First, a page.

• Acupressure Ring – Who knows if these work or not, but I’ve been using one religiously on a pulley injury and I think it’s helped a lot. They’re pretty cheap, so why not?
  • Long Term Antiperspirant Treatments – Good skin care is important to keep you in top climbing shape. Rhino Skin Solutions are a great brand, endorsed and used by all the big names in climbing, with the big benefit of reducing sweating. I mean the less time you’re hanging around chalking up, the more energy you’ll have to send. The job lot Skin Abuse Pack and their Tip Juice might help you push your grades sooner.

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Whether you’re local to the Phoenix area or are visiting to escape the winter and enjoy beautiful weather, there are TONS of outdoor activities waiting for you. One of our favorite things to do is to go hiking in Phoenix, on one of the many stunning trails that call the city home. Many trails offer jaw-dropping views of Arizona’s signature rock formations, the famous saguaro cacti, and the surrounding mountains nearby. If you’re looking for the best hikes in Phoenix, our detailed guide to nearby trails has you covered!

Looking for the perfect gift for your favorite hiker? Here’s a comprehensive list of our
35 favorite (practical) gifts for hikers, updated for 2020!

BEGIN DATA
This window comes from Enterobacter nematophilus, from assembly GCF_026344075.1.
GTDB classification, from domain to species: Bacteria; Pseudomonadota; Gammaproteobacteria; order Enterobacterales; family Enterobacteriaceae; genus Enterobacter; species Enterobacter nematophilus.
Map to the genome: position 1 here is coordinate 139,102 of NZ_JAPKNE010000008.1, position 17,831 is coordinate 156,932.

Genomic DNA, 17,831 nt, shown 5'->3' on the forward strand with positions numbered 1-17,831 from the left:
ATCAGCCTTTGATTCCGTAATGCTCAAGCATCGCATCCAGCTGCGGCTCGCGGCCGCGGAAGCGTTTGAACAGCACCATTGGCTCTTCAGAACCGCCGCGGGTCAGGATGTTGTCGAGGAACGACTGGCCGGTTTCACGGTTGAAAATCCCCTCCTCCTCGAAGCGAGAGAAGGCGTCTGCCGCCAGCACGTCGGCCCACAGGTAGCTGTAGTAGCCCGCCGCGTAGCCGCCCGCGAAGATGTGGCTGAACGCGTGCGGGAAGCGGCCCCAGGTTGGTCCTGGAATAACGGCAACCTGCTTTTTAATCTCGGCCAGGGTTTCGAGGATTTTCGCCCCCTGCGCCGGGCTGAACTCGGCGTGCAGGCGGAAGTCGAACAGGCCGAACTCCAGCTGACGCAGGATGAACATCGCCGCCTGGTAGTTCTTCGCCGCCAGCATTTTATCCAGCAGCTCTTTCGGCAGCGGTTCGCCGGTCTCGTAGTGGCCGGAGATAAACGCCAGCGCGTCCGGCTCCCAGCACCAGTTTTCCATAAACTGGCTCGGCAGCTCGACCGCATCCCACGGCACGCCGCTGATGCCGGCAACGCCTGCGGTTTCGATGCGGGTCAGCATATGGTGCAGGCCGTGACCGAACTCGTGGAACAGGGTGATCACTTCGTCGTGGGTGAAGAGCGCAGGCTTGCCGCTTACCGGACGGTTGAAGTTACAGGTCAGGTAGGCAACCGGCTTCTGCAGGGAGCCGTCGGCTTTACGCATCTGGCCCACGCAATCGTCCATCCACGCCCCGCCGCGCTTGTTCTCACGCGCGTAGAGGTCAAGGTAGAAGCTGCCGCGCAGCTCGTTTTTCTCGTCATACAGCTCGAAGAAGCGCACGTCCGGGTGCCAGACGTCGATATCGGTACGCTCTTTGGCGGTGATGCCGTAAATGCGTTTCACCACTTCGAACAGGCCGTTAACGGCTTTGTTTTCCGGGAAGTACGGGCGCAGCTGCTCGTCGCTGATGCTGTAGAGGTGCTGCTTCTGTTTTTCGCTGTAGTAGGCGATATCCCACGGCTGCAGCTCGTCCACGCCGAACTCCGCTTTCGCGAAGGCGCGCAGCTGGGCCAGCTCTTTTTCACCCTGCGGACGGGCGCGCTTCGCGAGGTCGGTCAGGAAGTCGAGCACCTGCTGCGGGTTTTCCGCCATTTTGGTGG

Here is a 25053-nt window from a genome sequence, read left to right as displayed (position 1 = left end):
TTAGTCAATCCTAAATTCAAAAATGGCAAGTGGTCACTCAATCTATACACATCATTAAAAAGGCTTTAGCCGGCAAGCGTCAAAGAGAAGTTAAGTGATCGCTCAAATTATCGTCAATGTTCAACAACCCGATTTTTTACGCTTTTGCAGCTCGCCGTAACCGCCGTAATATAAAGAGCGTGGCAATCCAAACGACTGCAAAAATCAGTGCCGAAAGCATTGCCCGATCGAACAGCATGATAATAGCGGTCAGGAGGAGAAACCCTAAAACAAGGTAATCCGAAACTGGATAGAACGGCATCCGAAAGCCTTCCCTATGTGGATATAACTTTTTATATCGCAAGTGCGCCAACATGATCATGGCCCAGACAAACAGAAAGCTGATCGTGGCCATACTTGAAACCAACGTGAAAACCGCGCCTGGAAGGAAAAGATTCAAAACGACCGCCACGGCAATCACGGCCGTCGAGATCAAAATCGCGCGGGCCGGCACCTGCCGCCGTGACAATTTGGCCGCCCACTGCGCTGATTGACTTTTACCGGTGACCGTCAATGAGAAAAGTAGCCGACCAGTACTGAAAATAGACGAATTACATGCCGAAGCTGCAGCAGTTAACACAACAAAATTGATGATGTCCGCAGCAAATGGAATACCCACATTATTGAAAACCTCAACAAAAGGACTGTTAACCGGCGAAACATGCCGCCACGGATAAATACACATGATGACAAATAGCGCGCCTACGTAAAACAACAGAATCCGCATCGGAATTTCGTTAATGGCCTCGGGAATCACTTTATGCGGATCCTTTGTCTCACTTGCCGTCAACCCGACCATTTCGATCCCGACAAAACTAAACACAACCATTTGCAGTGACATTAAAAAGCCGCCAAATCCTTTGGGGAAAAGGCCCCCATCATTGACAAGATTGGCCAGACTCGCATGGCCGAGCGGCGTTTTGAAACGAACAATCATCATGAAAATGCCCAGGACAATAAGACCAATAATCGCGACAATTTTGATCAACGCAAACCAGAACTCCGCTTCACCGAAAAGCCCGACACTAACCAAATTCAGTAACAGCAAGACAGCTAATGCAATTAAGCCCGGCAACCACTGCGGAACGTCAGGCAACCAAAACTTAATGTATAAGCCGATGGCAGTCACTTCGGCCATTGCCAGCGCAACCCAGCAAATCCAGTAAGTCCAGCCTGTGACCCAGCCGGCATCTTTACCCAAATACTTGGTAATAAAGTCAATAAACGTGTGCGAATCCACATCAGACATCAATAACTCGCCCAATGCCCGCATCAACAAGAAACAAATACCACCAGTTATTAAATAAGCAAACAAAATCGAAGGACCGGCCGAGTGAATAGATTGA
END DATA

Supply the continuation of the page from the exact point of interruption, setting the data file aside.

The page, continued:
Easy Hikes in Phoenix

Lost Dog Wash Trail

  • Trail Distance: 4.4 miles
  • Location: McDowell Sonoran Preserve

One of the most beautiful, easy hikes in Phoenix is the Lost Dog Wash Trail, which brings hikers around a loop full of wildflowers, cacti, and mountain views in the McDowell Sonoran Preserve. The trail is fairly flat and easy, but provides stunning vistas of the desert area, especially at sunrise or sunset. It’s also dog friendly for those wanting to enjoy an adventure with their fur babies! Visitors love that the trail feels fairly removed from the city, despite being just minutes away. They also mention that the trails here are quite rocky, so watch your step.

Photo Credit: Take a Hike Arizona (Flickr CC)

Granite Mountain Loop Trail

  • Trail Distance: 5.1 miles
  • Location: McDowell Sonoran Preserve

If you’re looking for a trail for hiking in Phoenix that has it all, head over to Granite Mountain Loop in the McDowell Sonoran Preserve. In this diverse area, there are trails that lead you to stunning rock formations, fascinating desert plants, and breathtaking views of the surrounding landscape and mountains. Suitable for all levels of hikers, the Granite Mountain Loop boasts well-maintained trails with little fluctuation in elevation. While this is an easy hike, it is over 5 miles, so it’s best to make sure you carve out half a day or so and avoid the direct sunlight of the mid-afternoon.

Photo Credit: Midnight Believer (Flickr CC)

Double Butte Loop at Papago Park

  • Trail Distance: 2.2 miles
  • Location: Papago Park

For views of the Sonoran Desert’s famous rock formations, there are few better places to go hiking in Phoenix than at Papago Park. The Double Butte Loop is an easy, accessible, and well-maintained trail that brings you right up to these beautiful natural landmarks. While it’s not as far removed as some of the preserve hikes, Papago Park is pretty easy to get to and is very scenic despite its urban location. Don’t miss the famous Hole-in-the-Rock view that the park is known for!

Photo Credit: Kevin (Flickr CC)

Treasure Loop Trail

  • Trail Distance: 2.3 miles
  • Location: Lost Dutchman State Park